The Voluntary Employees Beneficiary Association (VEBA) wants Fiat to pay at least $342 million for the healthcare trust’s 3.3 percent stake in Chrysler Group LLC that the Italian carmaker wants to acquire. According to documents filed by VEBA in Delaware's Court of Chancery, the healthcare trust said that Fiat's offer of $139.7 million for the Chrysler stake was substantially below the fair market value.
Fiat, which holds a majority ownership in Chrysler, sued VEBA in September for its failure to sell the stake. As part of the 2009 agreement with the U.S. Treasury as Chrysler emerged from bankruptcy, Fiat could exercise call options to acquire portions of the stake held by VEBA, the healthcare trust for retired Chrysler workers member of the United Auto Workers union.
The increases could substantially increase Fiat’s stake in Chrysler from 58.5 percent to as much as 75 percent, paving the way for the Italian carmaker’s plans to eventually merge the two auto manufacturers. Fiat wants to acquire VEBA’s 3.3 percent stake for $139.7 million, which was reached by using a formula created when the Italian company took control of Chrysler as it came back from bankruptcy in 2009.
However, other Chrysler shareholders have objected to the price, resulting to a legal dispute in court. As the majority owner, Fiat already exercises control management control of Fiat. However, owning Chrysler would allow Fiat to restructure its debt and ensure that the US carmaker generates ample cash to support its bleeding operations in Europe, according to analysts.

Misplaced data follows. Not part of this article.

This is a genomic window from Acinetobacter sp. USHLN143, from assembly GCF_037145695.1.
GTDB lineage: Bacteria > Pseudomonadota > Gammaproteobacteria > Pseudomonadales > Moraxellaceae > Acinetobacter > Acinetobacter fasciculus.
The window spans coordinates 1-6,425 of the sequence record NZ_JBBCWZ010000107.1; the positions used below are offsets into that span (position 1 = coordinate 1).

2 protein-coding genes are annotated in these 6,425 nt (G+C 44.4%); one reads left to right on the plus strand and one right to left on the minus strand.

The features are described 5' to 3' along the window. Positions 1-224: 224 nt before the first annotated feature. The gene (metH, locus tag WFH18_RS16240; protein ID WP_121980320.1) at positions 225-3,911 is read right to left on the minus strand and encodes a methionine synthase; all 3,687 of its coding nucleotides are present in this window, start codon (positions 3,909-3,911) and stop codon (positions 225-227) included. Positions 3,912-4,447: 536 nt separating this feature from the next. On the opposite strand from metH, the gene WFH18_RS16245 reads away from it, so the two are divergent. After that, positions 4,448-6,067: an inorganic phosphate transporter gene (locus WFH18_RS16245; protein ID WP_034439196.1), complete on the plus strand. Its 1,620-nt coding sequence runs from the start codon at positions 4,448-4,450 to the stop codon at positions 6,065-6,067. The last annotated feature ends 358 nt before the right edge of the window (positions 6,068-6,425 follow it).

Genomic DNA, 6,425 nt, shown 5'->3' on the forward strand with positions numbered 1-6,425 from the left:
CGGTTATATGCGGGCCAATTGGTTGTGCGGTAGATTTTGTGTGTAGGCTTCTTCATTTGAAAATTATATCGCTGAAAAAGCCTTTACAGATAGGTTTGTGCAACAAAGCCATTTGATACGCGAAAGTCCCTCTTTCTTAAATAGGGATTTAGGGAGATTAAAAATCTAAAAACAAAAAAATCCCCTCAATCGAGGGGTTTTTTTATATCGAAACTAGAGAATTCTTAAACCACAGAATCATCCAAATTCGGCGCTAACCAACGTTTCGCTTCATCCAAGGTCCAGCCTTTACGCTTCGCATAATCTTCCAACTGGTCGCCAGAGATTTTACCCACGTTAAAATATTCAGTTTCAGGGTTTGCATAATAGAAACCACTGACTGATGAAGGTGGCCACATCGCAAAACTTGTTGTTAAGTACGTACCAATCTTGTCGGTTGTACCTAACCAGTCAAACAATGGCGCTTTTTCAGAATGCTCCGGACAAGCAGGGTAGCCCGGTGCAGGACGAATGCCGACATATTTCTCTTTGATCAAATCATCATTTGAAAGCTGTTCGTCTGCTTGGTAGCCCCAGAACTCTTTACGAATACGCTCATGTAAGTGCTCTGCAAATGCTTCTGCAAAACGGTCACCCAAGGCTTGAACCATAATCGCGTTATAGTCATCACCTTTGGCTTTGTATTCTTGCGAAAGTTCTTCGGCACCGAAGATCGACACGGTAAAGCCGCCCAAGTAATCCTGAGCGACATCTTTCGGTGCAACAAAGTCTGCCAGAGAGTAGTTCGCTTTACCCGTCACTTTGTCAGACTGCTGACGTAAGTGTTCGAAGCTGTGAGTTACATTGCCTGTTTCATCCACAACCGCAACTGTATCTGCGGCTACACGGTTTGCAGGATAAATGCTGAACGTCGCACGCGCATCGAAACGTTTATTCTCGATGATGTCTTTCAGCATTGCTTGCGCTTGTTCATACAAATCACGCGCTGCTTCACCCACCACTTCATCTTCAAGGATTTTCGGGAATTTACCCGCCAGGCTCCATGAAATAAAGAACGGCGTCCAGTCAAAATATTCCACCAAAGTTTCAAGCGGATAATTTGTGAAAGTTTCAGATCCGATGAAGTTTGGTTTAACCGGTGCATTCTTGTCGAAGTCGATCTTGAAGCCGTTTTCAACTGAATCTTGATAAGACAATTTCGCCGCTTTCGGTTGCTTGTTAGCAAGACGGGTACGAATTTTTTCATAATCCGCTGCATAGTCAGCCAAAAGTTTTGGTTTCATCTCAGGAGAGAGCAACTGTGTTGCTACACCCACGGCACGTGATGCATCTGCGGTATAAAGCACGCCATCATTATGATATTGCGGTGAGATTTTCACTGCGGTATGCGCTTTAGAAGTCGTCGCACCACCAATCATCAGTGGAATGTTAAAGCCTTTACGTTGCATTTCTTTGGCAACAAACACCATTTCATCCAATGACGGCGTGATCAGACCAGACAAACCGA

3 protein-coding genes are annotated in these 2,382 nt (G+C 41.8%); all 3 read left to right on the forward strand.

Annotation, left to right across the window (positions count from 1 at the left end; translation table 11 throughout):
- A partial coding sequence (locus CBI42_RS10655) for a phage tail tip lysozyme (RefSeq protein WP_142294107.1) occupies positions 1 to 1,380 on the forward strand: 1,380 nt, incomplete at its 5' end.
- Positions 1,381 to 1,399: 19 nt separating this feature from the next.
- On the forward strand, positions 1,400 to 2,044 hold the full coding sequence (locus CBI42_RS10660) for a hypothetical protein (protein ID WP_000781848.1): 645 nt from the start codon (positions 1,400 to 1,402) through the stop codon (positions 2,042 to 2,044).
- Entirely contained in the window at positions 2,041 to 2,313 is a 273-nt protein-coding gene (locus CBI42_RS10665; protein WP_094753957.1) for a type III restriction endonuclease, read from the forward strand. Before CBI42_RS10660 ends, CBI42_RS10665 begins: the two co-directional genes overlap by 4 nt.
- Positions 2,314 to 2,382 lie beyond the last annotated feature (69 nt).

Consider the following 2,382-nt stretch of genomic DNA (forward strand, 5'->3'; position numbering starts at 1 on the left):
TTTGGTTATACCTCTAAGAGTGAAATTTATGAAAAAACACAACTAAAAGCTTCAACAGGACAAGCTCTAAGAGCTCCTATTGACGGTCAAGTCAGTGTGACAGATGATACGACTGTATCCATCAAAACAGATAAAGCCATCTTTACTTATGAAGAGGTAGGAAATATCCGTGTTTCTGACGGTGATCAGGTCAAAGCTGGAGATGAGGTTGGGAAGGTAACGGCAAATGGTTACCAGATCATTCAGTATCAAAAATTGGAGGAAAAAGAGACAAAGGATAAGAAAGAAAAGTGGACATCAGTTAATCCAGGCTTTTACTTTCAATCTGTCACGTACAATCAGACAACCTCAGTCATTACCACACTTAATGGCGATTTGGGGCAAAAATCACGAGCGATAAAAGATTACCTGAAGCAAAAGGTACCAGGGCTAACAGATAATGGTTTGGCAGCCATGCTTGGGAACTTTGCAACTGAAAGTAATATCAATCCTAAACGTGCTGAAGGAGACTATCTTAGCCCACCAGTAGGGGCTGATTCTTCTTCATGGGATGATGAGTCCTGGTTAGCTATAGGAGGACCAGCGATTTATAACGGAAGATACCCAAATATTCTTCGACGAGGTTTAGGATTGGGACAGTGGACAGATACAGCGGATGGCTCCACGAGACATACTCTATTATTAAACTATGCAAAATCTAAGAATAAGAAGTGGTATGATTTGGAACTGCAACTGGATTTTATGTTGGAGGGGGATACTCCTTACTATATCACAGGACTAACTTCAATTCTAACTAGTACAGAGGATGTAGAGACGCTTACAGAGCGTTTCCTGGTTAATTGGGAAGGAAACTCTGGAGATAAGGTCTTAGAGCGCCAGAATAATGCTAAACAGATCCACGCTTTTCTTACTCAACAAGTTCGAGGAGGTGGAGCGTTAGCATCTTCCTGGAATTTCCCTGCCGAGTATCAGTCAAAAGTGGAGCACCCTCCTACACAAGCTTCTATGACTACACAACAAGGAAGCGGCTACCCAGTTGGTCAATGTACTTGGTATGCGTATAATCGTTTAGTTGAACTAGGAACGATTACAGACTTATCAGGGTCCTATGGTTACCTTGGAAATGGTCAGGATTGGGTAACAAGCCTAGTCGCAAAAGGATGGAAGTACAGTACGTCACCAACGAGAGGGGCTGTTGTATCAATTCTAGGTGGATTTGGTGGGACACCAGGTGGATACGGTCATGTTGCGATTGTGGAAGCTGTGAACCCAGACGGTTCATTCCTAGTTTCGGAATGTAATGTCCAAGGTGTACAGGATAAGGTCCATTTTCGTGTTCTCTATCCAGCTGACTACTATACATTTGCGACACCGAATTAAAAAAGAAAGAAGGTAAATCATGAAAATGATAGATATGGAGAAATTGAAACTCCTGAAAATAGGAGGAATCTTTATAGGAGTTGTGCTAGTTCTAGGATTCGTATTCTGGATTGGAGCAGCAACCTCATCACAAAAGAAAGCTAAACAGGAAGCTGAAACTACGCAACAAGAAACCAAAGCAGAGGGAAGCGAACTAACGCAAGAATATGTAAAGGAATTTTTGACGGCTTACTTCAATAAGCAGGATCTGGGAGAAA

By December 2008, Chrysler LLC warned that it was dangerously low on cash and it might file for bankruptcy and shut down its operations permanently. Chrysler LLC and 24 of its affiliated subsidiaries eventually filed a consolidated petition for bankruptcy on April 30, 2009, at the United States Bankruptcy Court of the Southern District of New York. At that time, Chrysler was controlled by Cerberus Capital Management, a private investment company.
On May 5, 2009, bankruptcy Judge Arthur J. Gonzalez approved proposed bidding procedures that would see the assets of Chrysler be sold to entity jointly owned by VEBA, Fiat, and the United States and Canadian governments. On May 14, 2009, the carmaker filed with the bankruptcy court to terminate the dealership agreements of 789 of its dealerships.
On May 31, 2009, Judge Gonzalez approved a proposed government restructuring plan and rejected more than 300 filed objections to the sale. The new entity would be a new Chrysler – formally registered as Chrysler Group LLC.
Chrysler Group completed the transactions on June 10, 2009, thereby enabling Chrysler to emerge from bankruptcy. By the time the transactions were completed, Chrysler Group was owned by VEBA (55 percent), Fiat (10 percent) and US Department of the Treasury (for the US government) and Canada CH Investment Corporation (for the Canadian government).